other cardiac medications, is often ineffective to increase the
• Water temperature and sea state heart rate when the myocardium is cold.8 When core tempera-
• Clothing insulation ture falls below 86°F (30°C), the myocardium becomes irritable.
• Body composition (amount of fat, muscle, and bone) The PR, QRS, and QTC intervals are prolonged. ST-segment and
• Amount of the body immersed in water T-wave changes and J (or Osborne) waves may be present and
• Behavior (e.g., excessive movement) and posture may mimic otherECG abnormalities, suchas an acute myocardial
infarction. The J waves are a striking ECG feature in hypother-
(e.g., HELP. huddle) of the body in the water mic patients and are seen in approximately one-third of moder-
• Shivering thermogenesis122-124 ately to severely hypothennic patients Oess than 90°F [32.2°C)).
The J wave is described as a "humplike" deflection between the
Figure 21-26 QRS complex and the early part of the ST segment.126 The J wave
is bestviewed in the aVL, aVF, and leftlateral leads (Figure 21-27).
Early studies in the 1960s to 1970s suggested that
during accidental immersion in cold water, it was a better Atrial :fibrillation and extreme bradycardia develop and may
option not to self-rescue by attempting to distance-swim continue between 83°F and 90°F (28.3°C to 32.2°C). When the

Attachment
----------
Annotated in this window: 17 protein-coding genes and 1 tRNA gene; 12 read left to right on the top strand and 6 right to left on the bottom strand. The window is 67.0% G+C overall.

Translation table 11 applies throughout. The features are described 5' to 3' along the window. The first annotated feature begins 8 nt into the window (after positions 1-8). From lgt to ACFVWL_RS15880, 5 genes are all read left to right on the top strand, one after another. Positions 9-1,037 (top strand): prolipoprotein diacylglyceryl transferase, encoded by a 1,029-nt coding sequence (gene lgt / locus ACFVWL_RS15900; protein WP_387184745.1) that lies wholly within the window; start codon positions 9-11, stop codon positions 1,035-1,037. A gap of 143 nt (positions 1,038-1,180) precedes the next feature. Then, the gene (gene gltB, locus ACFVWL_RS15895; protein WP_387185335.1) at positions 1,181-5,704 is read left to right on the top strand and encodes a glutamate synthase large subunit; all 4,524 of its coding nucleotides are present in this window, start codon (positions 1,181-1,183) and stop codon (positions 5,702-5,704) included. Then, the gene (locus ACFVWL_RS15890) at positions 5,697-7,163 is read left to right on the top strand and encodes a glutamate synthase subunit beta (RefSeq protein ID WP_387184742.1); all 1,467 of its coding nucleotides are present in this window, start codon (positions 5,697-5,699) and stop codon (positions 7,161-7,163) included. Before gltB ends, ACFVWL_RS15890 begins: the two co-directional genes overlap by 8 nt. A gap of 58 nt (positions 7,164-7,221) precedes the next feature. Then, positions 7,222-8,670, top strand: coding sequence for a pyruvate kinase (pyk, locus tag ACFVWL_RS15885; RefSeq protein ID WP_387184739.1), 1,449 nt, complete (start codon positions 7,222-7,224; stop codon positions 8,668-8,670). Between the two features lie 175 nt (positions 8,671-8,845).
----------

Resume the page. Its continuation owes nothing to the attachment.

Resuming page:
to safety, but to stay in place, float still in lifejackets, core temperature reaches 80°F to 82°F (26.7°C to 27.8°C), any
or hang on to wreckage and not swim around to keep physical stimulation of the heart can cause ventricular :fibrilla-
warm. More recent research has suggested that self- tion (VF). CPR or rough handling (patient assessment and move-
rescue swimming during accidental immersion in cold ment) of the patient could be sufficient to cause VF. At these
water (50°F to 57°F [10°C to 13.9°C]) is a viable option extremely low core temperatures, pulse and blood pressure are
based on the following conditions: not detectable, and the joints are stiff. The pupils become fixed
and dilated at extremely low core temperatures. Remember,
• The victim has initially survived the cold-shock phase a patient should not be assumed to be dead until he or she is
within the first few minutes of cold-water exposure. rewarmed and still has no signs of life (ECG, pulse, ventilation,
and central nervous system function).
• The victim has decided early to attempt self-rescue
or wait for rescue since decision-making ability will With acute cold exposure, renal blood flow increases
become impaired as hypothermia progresses. because of the shunting of blood during vasoconstriction. This
may result in a phenomenon known as cold diuresis in which
• There is a low probability for rescue by emergency patients produce more urine and may, as a result, become dehy-
responders in the area. drated. At 81°F to 86°F (27.2°C to 30°C), renal blood flow is
depressed by 500Ai. At this moderate to severe hypothennic level,
• The victim can reach shore within 45 minutes of the decrease in cardiac output causes a fall in renal blood flow
swimming based on his or her fitness level and and glomerular filtration rate, which in turn results in acute renal
swimming ability. failure.

• On average, a cold-water immersion victim wearing Assessment
a personal flotation device should be able to swim
approximately a half mile (800 meters) in 50°F It is imperative to assess scene safety on arrival. All emergency
(10°C) water before incapacitation due to muscle responders need to ensure their safety and protection from cold